Timmy is an accountant with 15 years experience. He is organised and has a list of tasks stored in a popular web-based task management software. At the bottom of the list is a 10 month old task to change a company logo on a report he generates using some software he has become the in-house expert on. It’s a five minute task. When I ask him why he hasn’t done the task – he is visibly upset and what follows is an hour long chat on the nature of his job.
How can a “five minute” task be depressing?
Timmy knows his shit. After 15 years, he has a finely tuned operation. The important work gets done – But this task. He told me has looked at that task dozens of times over the year and each time he gets depressed. So much so that he can’t face doing it.
When I have discussed this with others, a common response is “Get over it, just knock it out and move on”. This ignores the fact that the five-minute task represents a change that has happened to Timmy over the years. Timmy has spent years developing all sorts of skills – hard and soft. However, a portion of his work has remained firmly unevolved – happy to wallow in it’s own slime.
The Flow Zone
With apologies to Mihaly Csikszentmihalyi.
Mihaly is the genius behind the concept of Flow. The diagram above is my own version of a graph that plots skill level against challenge. (Luckily I have avoided using terms like arousal).
Someone is said to be in flow when their skill is closely matched to the challenge before them. This is used in game design with each successive level being harder than the previous. There are implications for work as well, especially knowledge work.
Take Timmy, he is firmly planted in the “FFS!” quadrant when faced with the “change logo” task. It’s a simple task and he considers it beneath him. This kind of thing happens all the time – boring work for senior people, anxiety inducing work for junior people. The outcome is unhappy people.
What are your options if you or your colleagues are out of the flow zone and in one of these horrible quadrants?
The “FFS!” quadrant
This is where Timmy found himself – A simple task that bores a senior person. So what are the options here?
- Change the person
- Change the task
These options apply in all the quadrants. But wait, what? …how?
In the “FFS!” quadrant, either Timmy himself or his boss might want to consider “Changing the Person” by delegating to a junior colleague. “Great way to turn a 5 minute task into a day-long task” you might say – but that’s how a junior person becomes a senior person. Of course, you don’t want to nudge the junior person into the “Oh Fuck! quadrant – delegation needs to be matched with appropriate training. And given that this is a 5 minute task, training will probably take less than 10 minutes. Presto – Boring job be gone forever. (As an added bonus, have the junior document the process. They need to know the process inside out to document it and they can hand it over to someone even more junior next week).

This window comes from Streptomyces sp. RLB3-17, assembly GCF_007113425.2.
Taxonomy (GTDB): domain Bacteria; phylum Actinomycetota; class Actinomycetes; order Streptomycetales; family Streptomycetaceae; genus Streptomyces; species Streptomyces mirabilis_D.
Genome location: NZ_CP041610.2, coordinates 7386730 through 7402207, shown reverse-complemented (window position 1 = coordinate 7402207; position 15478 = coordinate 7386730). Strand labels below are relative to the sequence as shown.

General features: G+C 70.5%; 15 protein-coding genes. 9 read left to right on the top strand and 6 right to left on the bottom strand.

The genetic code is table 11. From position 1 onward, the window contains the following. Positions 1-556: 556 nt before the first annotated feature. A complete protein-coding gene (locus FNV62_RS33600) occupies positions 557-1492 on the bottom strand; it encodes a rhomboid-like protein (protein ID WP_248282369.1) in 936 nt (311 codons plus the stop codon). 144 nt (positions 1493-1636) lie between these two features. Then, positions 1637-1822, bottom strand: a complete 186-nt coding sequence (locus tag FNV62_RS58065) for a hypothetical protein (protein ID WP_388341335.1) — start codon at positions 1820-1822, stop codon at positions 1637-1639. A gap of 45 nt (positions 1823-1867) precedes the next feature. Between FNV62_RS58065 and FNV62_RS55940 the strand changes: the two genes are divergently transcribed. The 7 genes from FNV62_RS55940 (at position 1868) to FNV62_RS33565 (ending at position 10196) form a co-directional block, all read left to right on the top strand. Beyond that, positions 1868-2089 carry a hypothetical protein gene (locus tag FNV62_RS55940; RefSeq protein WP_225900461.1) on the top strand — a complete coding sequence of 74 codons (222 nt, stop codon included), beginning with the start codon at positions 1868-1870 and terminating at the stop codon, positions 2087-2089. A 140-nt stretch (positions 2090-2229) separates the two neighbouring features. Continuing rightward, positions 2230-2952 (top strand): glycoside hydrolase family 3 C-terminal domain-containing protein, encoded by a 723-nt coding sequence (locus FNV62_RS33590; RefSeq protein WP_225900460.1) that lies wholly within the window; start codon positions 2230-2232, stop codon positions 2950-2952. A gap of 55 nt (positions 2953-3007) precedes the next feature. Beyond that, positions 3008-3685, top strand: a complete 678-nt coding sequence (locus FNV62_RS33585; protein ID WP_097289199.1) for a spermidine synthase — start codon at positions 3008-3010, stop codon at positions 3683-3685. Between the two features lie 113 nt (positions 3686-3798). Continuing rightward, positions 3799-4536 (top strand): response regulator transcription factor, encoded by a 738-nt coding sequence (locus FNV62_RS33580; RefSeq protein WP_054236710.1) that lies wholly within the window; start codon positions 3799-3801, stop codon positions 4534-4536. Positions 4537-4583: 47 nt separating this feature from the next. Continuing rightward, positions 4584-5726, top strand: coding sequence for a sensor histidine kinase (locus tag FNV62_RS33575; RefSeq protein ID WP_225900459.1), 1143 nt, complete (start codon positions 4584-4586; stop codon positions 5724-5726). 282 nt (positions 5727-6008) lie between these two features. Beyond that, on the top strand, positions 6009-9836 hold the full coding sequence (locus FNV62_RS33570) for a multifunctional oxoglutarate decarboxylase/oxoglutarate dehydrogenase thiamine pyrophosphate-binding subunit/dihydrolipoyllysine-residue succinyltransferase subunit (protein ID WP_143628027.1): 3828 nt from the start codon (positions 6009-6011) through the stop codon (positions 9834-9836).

How can you Change the Task? Maybe the logo replacement process could be automated? Or maybe logos can be removed entirely from the reports – Why are they there in the first place?
The “Cool, cool, cool, cool” quadrant
This quadrant is all about the tension between a noob’s confidence and their ability to deliver. As an employer, why would you set up a new team member to fail by plunging them into “Oh Fuck!” territory. Send them home at the end of every day or week knowing they have contributed and gently nudge them up the flow zone through learning and success. Improve their skills through training and coaching.
The “Oh Fuck!” quadrant
What a horrible place to be… Still learning your trade and shouldered with a crazy complex project. How did this happen? Did someone lie during the hiring process?
If you can’t change the task or change the person… Run away!
The “Oh Yeah!” quadrant
That’s the feeling when you are enjoying your work at a high level. You’ve got the knowledge and an exciting challenge.
I read somewhere that one of the big tech firms tasks their senior engineers with making the junior engineers more productive. So they work on internal tools and processes that help others to do their jobs better. Being senior, they understand the problems faced by juniors in their work – they have solved those problems in the past. Once they attain a certain level, they only work ON the work, not IN the work.
Tasks, not roles or jobs
Roles can be challenging and fun, and still have these stupid depressing tasks included. Weed them out. Everyone wins.